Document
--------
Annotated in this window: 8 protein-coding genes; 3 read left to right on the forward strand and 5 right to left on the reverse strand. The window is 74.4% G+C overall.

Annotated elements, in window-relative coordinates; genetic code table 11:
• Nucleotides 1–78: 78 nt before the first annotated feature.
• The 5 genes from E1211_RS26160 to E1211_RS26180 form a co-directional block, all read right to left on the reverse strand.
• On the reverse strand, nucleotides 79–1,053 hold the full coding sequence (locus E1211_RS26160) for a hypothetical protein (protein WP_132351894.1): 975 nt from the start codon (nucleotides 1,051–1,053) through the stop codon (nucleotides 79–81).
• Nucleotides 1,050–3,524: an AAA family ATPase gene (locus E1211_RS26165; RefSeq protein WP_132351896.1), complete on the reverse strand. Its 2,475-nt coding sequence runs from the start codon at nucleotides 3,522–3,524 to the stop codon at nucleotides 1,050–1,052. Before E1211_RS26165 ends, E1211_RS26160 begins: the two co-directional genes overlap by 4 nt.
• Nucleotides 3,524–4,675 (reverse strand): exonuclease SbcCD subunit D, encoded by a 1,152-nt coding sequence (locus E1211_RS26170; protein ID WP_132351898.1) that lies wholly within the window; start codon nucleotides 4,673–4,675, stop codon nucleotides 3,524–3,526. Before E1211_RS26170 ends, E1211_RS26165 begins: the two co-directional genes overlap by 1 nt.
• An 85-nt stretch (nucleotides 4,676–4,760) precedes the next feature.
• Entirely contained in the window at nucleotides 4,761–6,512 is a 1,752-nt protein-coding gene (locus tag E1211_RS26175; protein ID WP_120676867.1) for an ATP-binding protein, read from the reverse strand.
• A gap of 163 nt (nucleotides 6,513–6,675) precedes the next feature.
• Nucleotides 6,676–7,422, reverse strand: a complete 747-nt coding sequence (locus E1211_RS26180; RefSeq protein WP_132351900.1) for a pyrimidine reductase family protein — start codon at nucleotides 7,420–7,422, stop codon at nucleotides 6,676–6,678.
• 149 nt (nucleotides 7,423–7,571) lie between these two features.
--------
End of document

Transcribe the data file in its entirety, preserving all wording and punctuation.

Annotated in this window: 8 protein-coding genes; 3 read left to right on the forward strand and 5 right to left on the reverse strand. The window is 74.4% G+C overall.

Annotated elements, in window-relative coordinates; genetic code table 11:
• Nucleotides 1–78: 78 nt before the first annotated feature.
• The 5 genes from E1211_RS26160 to E1211_RS26180 form a co-directional block, all read right to left on the reverse strand.
• On the reverse strand, nucleotides 79–1,053 hold the full coding sequence (locus E1211_RS26160) for a hypothetical protein (protein WP_132351894.1): 975 nt from the start codon (nucleotides 1,051–1,053) through the stop codon (nucleotides 79–81).
• Nucleotides 1,050–3,524: an AAA family ATPase gene (locus E1211_RS26165; RefSeq protein WP_132351896.1), complete on the reverse strand. Its 2,475-nt coding sequence runs from the start codon at nucleotides 3,522–3,524 to the stop codon at nucleotides 1,050–1,052. Before E1211_RS26165 ends, E1211_RS26160 begins: the two co-directional genes overlap by 4 nt.
• Nucleotides 3,524–4,675 (reverse strand): exonuclease SbcCD subunit D, encoded by a 1,152-nt coding sequence (locus E1211_RS26170; protein ID WP_132351898.1) that lies wholly within the window; start codon nucleotides 4,673–4,675, stop codon nucleotides 3,524–3,526. Before E1211_RS26170 ends, E1211_RS26165 begins: the two co-directional genes overlap by 1 nt.
• An 85-nt stretch (nucleotides 4,676–4,760) precedes the next feature.
• Entirely contained in the window at nucleotides 4,761–6,512 is a 1,752-nt protein-coding gene (locus tag E1211_RS26175; protein ID WP_120676867.1) for an ATP-binding protein, read from the reverse strand.
• A gap of 163 nt (nucleotides 6,513–6,675) precedes the next feature.
• Nucleotides 6,676–7,422, reverse strand: a complete 747-nt coding sequence (locus E1211_RS26180; RefSeq protein WP_132351900.1) for a pyrimidine reductase family protein — start codon at nucleotides 7,420–7,422, stop codon at nucleotides 6,676–6,678.
• 149 nt (nucleotides 7,423–7,571) lie between these two features.